With three days to Christmas, the Central Business District (CBD) is bursting with business activities as shoppers, motorists, pedestrians, traders and hawkers struggle for space to make the best out of the festive season.
All roads leading to the city centre are choked with human and vehicular traffic as last minute desperate shoppers troop to Accra to buy their goodies for the celebration.
Human and vehicular traffic was more intense yesterday following the siege by visitors and residents who were engaged in last-minute shopping for the season and the situation is likely to get worse within the next 48 hours.
In spite of the introduction of the one-way routes in the CBD by the Accra Metropolitan Assembly about a year ago, most commuters to Accra were frustrated in finding their way to the shopping centres.
In an attempt to manage the vehicular traffic, the Motor Traffic and Transport Unit of the Ghana Police Service has put in place mechanisms to deal with the situation to ensure that shoppers and motorists move about more freely.
Despite the milling crowd of shoppers, traders expressed mixed reactions about patronage, explaining that most of the shoppers were just on a widow-shopping spree.
They added that some of the shoppers attributed the slow business atmosphere to lack of money in the system, delay in the payment of salaries for December and the fact that parents were thinking of payment of school fees in January 2012.
Compared to last year, there has been a hike in prices of goods, but that notwithstanding, the goods like rice, cooking oil, drinks, confectionaries, children’s clothing and shoes are on high demand.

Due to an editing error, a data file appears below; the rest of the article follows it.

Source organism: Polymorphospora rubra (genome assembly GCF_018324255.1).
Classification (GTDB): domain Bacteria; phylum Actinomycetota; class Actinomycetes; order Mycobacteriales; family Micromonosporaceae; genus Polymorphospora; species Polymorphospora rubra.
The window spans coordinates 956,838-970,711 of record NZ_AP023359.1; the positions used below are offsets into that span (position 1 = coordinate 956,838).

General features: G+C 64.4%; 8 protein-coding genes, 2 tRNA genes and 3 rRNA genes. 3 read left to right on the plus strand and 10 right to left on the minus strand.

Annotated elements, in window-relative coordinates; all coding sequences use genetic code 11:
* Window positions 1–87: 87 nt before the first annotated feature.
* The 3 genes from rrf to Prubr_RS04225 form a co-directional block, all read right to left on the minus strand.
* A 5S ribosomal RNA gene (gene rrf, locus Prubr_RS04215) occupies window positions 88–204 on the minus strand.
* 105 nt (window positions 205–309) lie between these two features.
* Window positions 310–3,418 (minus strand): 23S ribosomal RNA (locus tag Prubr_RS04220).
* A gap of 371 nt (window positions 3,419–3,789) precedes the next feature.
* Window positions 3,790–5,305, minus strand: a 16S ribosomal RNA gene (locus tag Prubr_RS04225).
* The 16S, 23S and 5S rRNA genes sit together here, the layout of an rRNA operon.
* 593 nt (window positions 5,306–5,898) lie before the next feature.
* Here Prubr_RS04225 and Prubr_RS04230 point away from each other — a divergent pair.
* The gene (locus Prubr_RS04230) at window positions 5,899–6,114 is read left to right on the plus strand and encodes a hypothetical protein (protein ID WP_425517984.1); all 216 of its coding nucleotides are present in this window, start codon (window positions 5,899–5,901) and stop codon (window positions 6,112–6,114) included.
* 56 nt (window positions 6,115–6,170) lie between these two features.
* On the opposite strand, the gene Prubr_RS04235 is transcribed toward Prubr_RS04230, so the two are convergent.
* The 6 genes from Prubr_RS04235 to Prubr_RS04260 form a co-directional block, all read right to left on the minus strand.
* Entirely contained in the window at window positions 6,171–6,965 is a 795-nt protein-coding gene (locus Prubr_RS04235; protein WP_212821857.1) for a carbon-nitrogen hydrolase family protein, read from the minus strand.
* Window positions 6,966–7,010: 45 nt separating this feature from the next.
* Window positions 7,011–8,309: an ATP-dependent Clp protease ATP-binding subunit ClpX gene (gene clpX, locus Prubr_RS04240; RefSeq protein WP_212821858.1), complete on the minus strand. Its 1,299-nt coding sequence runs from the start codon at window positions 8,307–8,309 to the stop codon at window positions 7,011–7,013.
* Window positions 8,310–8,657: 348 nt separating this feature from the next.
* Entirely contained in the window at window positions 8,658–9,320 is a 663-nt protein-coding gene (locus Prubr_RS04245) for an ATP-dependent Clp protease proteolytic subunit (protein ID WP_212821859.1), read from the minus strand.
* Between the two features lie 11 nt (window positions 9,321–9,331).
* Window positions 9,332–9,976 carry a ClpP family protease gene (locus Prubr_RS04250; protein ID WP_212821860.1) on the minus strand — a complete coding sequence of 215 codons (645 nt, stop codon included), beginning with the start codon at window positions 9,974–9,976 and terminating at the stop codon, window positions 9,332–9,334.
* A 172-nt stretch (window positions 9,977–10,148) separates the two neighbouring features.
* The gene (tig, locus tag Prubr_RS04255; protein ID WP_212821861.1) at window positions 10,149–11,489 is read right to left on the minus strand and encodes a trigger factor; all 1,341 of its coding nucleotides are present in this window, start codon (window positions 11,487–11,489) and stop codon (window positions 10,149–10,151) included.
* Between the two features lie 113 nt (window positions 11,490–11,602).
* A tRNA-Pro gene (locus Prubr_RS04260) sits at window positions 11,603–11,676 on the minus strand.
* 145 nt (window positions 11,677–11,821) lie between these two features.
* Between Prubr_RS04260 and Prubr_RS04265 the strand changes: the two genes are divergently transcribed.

Prices show that a 5kg of rice which used to sell between GHc8 and GHc11 is now selling between GH˘11 and GHc16; cooking oil that went for between GH˘10 and GHc13 is now between GH˘15 and GH˘17; children’s dress which sold between GH˘6 and GH˘8 is now above GH˘10, while shoes that sold at GH˘5 last year are now GH˘12.
“Most people are complaining that there is no money in the system and they have to pay school fees immediately after Christmas, so they are being careful with spending,” Esi Amoah, a children’s dress seller said while wiping sweat from her face.
A shoe seller who gave his name as Yaw said patronage had not been as good as expected but was optimistic that he would sell more as the Christmas day approached.
However, Anita Ansah, a confectionary and drinks seller, had a different experience. “People are buying a lot of biscuits and drinks and I am sure sales will even go higher close to December 24,” she said.
The situation was not different at the Kaneshie Market.
Mr Kojo Amoako, the owner of a retail shop in Kaneshie, said he usually made close to GH˘1,000 a day during the festive season, but indicated that he could not boast such amount this year as sales had gone down.
Source: Zainabu Issah & Mary Ankrah/d-Graphic
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